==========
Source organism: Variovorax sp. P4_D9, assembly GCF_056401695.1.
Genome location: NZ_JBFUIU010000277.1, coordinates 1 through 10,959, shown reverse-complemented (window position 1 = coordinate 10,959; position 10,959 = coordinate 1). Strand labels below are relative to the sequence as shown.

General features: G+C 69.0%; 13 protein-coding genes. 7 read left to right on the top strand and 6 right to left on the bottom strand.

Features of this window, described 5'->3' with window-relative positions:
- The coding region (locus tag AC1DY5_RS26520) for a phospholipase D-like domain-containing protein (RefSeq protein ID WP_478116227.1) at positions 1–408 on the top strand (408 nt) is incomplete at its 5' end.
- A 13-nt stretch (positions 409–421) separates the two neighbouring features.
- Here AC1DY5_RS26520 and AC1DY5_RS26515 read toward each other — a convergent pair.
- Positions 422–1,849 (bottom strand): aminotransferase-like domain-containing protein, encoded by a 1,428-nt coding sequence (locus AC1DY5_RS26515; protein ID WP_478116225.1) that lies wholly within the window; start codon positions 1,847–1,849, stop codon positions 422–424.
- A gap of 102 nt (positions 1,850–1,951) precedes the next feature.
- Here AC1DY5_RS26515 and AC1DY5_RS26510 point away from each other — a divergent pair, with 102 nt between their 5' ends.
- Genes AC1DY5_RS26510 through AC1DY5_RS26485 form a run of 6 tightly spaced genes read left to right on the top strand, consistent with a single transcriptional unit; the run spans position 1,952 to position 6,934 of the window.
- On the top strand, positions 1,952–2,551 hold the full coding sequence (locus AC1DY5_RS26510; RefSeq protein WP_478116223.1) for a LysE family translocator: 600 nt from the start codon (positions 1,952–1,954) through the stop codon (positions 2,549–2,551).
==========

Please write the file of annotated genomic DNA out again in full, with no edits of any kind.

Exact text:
Source organism: Variovorax sp. P4_D9, assembly GCF_056401695.1.
Genome location: NZ_JBFUIU010000277.1, coordinates 1 through 10,959, shown reverse-complemented (window position 1 = coordinate 10,959; position 10,959 = coordinate 1). Strand labels below are relative to the sequence as shown.

General features: G+C 69.0%; 13 protein-coding genes. 7 read left to right on the top strand and 6 right to left on the bottom strand.

Features of this window, described 5'->3' with window-relative positions:
- The coding region (locus tag AC1DY5_RS26520) for a phospholipase D-like domain-containing protein (RefSeq protein ID WP_478116227.1) at positions 1–408 on the top strand (408 nt) is incomplete at its 5' end.
- A 13-nt stretch (positions 409–421) separates the two neighbouring features.
- Here AC1DY5_RS26520 and AC1DY5_RS26515 read toward each other — a convergent pair.
- Positions 422–1,849 (bottom strand): aminotransferase-like domain-containing protein, encoded by a 1,428-nt coding sequence (locus AC1DY5_RS26515; protein ID WP_478116225.1) that lies wholly within the window; start codon positions 1,847–1,849, stop codon positions 422–424.
- A gap of 102 nt (positions 1,850–1,951) precedes the next feature.
- Here AC1DY5_RS26515 and AC1DY5_RS26510 point away from each other — a divergent pair, with 102 nt between their 5' ends.
- Genes AC1DY5_RS26510 through AC1DY5_RS26485 form a run of 6 tightly spaced genes read left to right on the top strand, consistent with a single transcriptional unit; the run spans position 1,952 to position 6,934 of the window.
- On the top strand, positions 1,952–2,551 hold the full coding sequence (locus AC1DY5_RS26510; RefSeq protein WP_478116223.1) for a LysE family translocator: 600 nt from the start codon (positions 1,952–1,954) through the stop codon (positions 2,549–2,551).